Lynching was to some degree more prevalent in the late 1800s than it was in the early 1900s. There are, however, a few aspects of this that require some attention.
First, the raw numbers say that lynching was more common in the late 1800s than in the early 1900s. But this is much more true if we include lynchings of both white people and black people. Using this link, we can see that there were an average of something like 152 lynchings per year between 1882 and 1900. In the 18 years after 1900, the average fell to something around 75. We must note, however, that if we look only at lynchings of African Americans, there is much less of a drop. In the years before 1900, the average number of African Americans lynched was about 75. That dropped after 1900, but only to about 68 per year. In short, there was not nearly such a significant drop in lynchings of African Americans after the turn of the century.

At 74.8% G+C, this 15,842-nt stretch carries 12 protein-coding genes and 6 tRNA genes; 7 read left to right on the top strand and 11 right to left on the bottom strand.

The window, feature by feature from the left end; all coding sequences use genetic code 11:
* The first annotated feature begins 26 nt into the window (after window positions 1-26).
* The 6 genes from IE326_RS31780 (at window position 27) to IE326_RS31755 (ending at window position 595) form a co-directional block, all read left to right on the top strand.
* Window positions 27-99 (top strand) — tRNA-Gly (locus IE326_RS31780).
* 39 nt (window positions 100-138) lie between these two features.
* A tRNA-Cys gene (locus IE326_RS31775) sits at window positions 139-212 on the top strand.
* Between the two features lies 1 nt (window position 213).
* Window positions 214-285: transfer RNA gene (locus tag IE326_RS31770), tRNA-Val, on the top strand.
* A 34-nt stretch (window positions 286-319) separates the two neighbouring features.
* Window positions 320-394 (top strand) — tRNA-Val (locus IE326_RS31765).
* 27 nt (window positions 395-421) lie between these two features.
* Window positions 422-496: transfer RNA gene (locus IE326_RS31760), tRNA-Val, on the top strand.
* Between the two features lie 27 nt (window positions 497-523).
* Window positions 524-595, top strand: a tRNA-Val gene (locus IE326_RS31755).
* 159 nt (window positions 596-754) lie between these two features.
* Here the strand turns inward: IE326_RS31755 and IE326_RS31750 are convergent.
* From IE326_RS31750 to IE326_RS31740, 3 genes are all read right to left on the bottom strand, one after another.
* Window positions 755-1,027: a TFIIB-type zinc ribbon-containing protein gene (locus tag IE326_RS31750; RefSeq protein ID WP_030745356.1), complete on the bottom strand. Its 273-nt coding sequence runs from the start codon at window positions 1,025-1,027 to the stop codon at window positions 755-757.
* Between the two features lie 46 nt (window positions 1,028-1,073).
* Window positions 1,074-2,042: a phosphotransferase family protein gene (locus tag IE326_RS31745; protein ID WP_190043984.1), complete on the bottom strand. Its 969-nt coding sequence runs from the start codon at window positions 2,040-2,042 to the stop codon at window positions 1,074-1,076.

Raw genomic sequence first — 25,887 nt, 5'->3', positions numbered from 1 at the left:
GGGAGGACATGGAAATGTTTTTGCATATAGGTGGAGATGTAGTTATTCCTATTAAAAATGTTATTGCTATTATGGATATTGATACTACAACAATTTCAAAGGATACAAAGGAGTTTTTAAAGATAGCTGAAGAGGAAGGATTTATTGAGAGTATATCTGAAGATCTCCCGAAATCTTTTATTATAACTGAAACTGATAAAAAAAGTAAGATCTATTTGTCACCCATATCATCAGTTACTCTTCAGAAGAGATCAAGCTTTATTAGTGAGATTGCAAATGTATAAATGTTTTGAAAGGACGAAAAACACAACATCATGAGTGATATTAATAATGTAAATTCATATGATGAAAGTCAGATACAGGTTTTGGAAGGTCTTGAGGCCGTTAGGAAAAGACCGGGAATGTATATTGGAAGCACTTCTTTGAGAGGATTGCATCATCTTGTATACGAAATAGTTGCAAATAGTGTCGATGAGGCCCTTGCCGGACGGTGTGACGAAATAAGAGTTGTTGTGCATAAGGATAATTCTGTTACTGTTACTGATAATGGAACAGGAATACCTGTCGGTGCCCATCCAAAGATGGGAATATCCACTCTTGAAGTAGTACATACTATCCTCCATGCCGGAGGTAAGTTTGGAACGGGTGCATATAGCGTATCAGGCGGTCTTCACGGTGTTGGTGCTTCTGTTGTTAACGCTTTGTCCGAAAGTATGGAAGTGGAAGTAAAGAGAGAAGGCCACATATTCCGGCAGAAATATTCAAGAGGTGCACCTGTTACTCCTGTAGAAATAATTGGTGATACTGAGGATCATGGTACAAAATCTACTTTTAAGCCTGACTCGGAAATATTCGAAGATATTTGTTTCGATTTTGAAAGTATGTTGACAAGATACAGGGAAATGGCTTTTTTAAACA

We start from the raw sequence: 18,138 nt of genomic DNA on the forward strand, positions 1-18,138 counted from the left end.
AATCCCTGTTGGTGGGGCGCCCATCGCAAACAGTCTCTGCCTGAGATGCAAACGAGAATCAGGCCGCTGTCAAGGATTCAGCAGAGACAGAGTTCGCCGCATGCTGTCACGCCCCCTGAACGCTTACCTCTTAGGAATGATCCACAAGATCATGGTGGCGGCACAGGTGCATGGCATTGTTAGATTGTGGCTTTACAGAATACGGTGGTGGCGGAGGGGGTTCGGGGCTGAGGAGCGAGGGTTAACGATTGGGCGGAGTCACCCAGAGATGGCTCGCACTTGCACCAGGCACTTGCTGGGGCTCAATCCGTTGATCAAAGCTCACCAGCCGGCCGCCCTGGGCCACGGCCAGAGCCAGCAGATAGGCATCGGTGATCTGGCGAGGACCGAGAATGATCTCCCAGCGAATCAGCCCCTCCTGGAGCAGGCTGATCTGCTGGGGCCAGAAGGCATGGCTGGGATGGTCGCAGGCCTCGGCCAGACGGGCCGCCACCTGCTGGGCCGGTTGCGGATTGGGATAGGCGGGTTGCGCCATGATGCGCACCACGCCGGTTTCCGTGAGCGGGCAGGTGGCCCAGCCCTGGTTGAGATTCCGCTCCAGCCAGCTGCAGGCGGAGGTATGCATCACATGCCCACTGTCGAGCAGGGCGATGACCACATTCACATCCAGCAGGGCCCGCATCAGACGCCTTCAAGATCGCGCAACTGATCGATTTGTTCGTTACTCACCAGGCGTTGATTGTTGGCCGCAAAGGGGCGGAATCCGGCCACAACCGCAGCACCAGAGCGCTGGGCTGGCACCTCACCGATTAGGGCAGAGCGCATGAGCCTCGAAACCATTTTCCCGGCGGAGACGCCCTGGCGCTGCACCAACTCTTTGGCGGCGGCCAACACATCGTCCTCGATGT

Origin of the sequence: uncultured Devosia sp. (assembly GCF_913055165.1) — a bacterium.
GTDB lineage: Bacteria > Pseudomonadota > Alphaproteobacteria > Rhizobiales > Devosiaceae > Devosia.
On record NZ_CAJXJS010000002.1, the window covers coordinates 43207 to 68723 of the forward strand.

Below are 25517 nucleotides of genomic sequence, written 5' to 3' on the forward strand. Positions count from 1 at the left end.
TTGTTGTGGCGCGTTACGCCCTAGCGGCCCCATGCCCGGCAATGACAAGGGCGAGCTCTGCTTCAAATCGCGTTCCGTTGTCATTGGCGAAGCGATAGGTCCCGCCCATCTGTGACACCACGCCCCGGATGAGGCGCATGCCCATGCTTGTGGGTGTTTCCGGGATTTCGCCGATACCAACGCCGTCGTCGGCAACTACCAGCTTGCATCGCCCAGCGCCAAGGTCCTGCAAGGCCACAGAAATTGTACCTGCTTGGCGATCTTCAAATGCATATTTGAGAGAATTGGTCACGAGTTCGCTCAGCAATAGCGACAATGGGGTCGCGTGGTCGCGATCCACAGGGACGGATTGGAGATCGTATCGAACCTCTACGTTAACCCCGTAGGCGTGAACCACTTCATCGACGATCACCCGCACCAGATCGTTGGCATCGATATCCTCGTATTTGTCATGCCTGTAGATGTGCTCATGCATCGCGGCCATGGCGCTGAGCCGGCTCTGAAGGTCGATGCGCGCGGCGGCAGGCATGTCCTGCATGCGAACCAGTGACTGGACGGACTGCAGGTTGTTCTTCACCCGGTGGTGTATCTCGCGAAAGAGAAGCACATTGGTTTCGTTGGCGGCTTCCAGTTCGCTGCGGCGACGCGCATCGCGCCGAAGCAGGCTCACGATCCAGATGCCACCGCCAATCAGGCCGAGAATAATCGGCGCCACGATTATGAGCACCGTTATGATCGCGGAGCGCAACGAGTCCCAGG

A second thing that needs to be mentioned is that the 1890s were a time in which lynching was much more common than in other years. In the period beginning in 1891 and ending in 1901, about 112 African Americans were lynched each year. This is, of course, much higher than the numbers for the years before or after.
It is safe to say, then, that the 1890s were the peak period of anti-black lynchings. The late 1800s in general saw more lynchings than the early 1900s. Lynching declined after the turn of the century, though the decline was more significant with regard to lynchings of whites than of blacks.